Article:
In their monthly Asian markets’ note, La Française and JK Capital Management highlighted that May was a very interesting month in Asia and particularly in China.
May was a very interesting month in Asia and particularly in China where reforms carry on at an unprecedented pace and announcements of new measures or progress are almost done daily.
While South East Asia is showing some signs of weakness, China is asserting its will to be a regional and global leader with clear goals set out for the year.
A and H May stock performance:
The extraordinary performance we saw in April on the Hong Kong stock market triggered some profit taking, particularly on large caps including those with A/H dual-listings.
However it did not stop a strong flow of buy orders for mainland Chinese A-share mid-caps which tend to be more retail-driven.
– the discrepancy between the Shanghai A share market performance in May (+3.8%) and the Hang Seng China Enterprise Index/MSCI China Index that measure H shares (-2.3% and -3.9% respectively),
– the drop of the A/H premium from 31% at the end of April to 25% at the end of May despite the strong performance of the A share market (since most mid-caps do not have dual-listings),
– the intervention of China’s sovereign fund which decided to cool down retail speculation by selling RMB6.8bn worth of shares in China Commercial Bank and RMB5.4bn worth of shares in ICBC, triggering a 6.5% drop in the Shanghai index on 28th May.
If anything, it confirms that the Chinese authorities remain on the watch and ready to step in as they wish.
The message from Beijing has been very clear over the past few months: The central government wants the equity market to be a steady performer without exuberance, at a time when financial reforms are moving ahead at full speed.
The A share markets:
A strong divergence appeared among Chinese markets highlighting, if need be, the difference in investor base of the Hong Kong H share market and the Shanghai and Shenzhen A share markets.
The institution-driven Hong Kong market drove the MSCI China down by 3.9% in May when the retail-driven Shanghai market saw its Composite index gain 3.8%.
More spectacular was the technology-driven Shenzhen market that saw its Composite index gain a staggering 23.3% ahead of the launch of the Shenzhen-Hong Kong Stock Connect Program which will allow foreign capital free access to certain Shenzhen exchange listed stocks like the Shanghai-Hong Kong Stock Connect did late last year.
Even though it can sometime be described as highly speculative, the Shenzhen Stock Exchange has been regarded as an exemplary multi-level structure for Chinese capital markets, and serves a critical role for small to mid-sized companies to raise capital.
A main board (480 companies with a total market cap of Rmb9.1tn),
A SME board (749 companies with a total market cap of Rmb11.1tn),
A GEM board (458 companies with a total market cap of Rmb5.9tn)
The Shenzhen exchange is more focused on IT, industrials and consumer discretionary sectors when Shanghai is more focused on financials, industrials and energy companies.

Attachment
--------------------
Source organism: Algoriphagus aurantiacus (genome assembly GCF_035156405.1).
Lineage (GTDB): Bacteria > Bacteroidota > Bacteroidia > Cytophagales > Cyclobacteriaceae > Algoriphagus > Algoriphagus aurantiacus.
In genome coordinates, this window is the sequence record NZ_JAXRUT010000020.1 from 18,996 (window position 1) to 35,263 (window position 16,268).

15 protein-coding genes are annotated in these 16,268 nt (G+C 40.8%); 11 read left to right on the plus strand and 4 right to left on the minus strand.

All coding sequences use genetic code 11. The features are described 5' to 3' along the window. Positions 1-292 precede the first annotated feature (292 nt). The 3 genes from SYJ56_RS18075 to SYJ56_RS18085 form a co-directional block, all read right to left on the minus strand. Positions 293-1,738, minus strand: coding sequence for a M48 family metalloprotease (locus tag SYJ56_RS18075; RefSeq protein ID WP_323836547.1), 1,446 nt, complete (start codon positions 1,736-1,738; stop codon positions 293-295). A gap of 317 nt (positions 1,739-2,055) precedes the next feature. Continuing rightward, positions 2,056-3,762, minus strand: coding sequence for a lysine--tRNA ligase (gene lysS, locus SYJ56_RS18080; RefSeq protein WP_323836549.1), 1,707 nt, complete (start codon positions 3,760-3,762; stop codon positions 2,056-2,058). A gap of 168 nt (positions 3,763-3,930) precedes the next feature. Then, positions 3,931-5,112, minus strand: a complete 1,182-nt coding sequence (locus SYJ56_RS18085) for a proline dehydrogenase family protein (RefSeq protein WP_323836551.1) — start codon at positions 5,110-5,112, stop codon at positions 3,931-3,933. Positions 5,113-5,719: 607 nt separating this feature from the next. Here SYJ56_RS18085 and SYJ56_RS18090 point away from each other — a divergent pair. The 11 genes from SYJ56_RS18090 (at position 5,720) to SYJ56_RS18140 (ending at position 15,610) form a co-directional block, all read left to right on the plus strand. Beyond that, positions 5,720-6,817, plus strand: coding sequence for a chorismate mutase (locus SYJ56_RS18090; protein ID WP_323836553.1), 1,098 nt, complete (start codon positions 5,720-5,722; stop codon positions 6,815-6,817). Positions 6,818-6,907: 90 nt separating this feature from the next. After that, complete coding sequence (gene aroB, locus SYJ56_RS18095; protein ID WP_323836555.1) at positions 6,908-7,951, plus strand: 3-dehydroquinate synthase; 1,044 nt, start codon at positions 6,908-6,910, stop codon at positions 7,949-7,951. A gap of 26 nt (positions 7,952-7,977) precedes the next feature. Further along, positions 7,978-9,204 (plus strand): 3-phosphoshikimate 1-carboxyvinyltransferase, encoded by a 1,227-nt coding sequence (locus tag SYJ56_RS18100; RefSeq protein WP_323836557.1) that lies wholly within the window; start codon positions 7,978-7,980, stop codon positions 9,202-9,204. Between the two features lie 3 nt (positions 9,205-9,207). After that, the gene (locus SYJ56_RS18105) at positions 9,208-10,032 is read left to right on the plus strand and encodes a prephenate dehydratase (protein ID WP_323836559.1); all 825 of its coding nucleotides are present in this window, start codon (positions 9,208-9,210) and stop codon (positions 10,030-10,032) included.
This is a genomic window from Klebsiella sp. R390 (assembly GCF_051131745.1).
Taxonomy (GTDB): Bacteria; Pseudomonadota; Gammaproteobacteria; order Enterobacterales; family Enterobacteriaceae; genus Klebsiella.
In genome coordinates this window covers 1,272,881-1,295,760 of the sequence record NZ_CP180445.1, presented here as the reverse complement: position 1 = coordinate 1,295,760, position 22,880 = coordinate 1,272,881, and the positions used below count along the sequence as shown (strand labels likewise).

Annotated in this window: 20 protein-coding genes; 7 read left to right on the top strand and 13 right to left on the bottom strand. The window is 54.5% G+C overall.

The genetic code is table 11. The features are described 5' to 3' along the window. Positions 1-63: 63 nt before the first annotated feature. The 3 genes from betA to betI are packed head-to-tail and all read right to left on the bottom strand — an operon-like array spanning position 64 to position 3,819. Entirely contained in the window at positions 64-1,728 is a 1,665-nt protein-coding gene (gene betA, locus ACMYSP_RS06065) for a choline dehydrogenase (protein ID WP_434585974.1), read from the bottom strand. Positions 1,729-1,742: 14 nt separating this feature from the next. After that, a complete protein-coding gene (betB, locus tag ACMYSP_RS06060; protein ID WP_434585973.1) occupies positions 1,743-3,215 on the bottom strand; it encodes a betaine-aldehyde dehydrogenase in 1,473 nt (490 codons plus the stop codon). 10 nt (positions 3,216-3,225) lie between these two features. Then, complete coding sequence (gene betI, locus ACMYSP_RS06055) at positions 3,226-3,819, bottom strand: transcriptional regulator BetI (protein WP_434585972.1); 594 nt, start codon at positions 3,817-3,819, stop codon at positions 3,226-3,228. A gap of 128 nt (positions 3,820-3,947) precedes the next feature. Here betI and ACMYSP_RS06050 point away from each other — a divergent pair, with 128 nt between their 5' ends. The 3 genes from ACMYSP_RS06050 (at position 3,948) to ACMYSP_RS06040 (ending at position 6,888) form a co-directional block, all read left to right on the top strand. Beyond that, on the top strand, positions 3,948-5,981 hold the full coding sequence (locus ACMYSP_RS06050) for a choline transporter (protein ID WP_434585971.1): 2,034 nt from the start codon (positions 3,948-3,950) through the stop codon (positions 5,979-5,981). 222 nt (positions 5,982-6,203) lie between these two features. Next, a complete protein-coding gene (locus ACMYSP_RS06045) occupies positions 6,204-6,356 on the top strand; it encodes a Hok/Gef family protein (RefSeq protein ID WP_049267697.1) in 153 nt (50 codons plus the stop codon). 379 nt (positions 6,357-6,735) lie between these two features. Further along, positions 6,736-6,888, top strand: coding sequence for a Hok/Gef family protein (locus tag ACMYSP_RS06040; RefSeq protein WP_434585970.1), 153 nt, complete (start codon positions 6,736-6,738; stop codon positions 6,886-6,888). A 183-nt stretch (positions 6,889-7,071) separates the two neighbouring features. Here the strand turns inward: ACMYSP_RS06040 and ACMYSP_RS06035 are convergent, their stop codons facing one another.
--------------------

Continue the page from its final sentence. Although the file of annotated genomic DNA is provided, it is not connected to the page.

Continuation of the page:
Shenzhen is more focused on smaller private companies rather than large state-owned enterprises, which explains the very high multiples certain companies may be trading at.
As economic data are weak, retail investors tend to favour companies with good growth potential in IT, healthcare, industrial sectors that represent China’s ‘new’ economy that is undergoing economic transformation.
The fact that the Shenzhen SME board and GEM board (ChiNext) bottomed in December 2012 roughly 18 months ahead of the Shanghai main board is perhaps also a reflection of this trend.
The IMF announced through its deputy director and head of China Mission that the RMB was no longer undervalued and that the IMF was supporting China’s efforts to see the RMB included in the IMF’s basket of reserve currencies.
It is a major shift that must have annoyed the US Treasury Department.
From 1st July, Hong Kong registered funds will be allowed to be sold in China and China registered funds will be allowed to be sold in Hong Kong, with a total quota of RMB600bn.
It was also reported that individual investors living in six large Chinese cities and with more than RMB1m of assets will soon be allowed to invest overseas without restrictions through a new scheme named QDII2.
It is worth remembering that a similar scheme had been tested in Tianjin in 2007 and quickly stopped because of the strong capital outflow it generated.
This time the Chinese government seems to be ready to accept the consequences of that move.
Regarding the opening up of the Chinese capital markets, the latest rumours tell us that the Shenzhen-Hong Kong Stock Connect is to be announced in the coming weeks. It is said to include 1000 Shenzhen-listed stocks.
Simultaneously, we heard that the total quota under the Shanghai-Hong Kong Stock Connect may be abolished, and that the Stock Connect may be extended to 194 small and mid-cap companies listed in Hong Kong.
In May, FTSE Russell launched two indices that include A shares and announced that its FTSE Emerging Market index that consists today in 26% of Chinese companies (with no A shares) will gradually swell to 50% (when A shares are fully integrated).
This may have major repercussions for certain ETFs. Our readers may indeed remember that Vanguard, the largest ETF issuer in the world, switched from tracking MSCI to FTSE (now FTSE Russell) emerging market indices back in 2013.
The move made by FTSE Russell may also accelerate decisions at MSCI which is scheduled to make an announcement in this regard on 9th June.
In May, we also learned that Deutsche Boerse and the Shanghai Stock Exchange were in the process of setting up a joint venture to allow 10 Chinese benchmark products to be sold in RMB through the German stock exchange trading platform.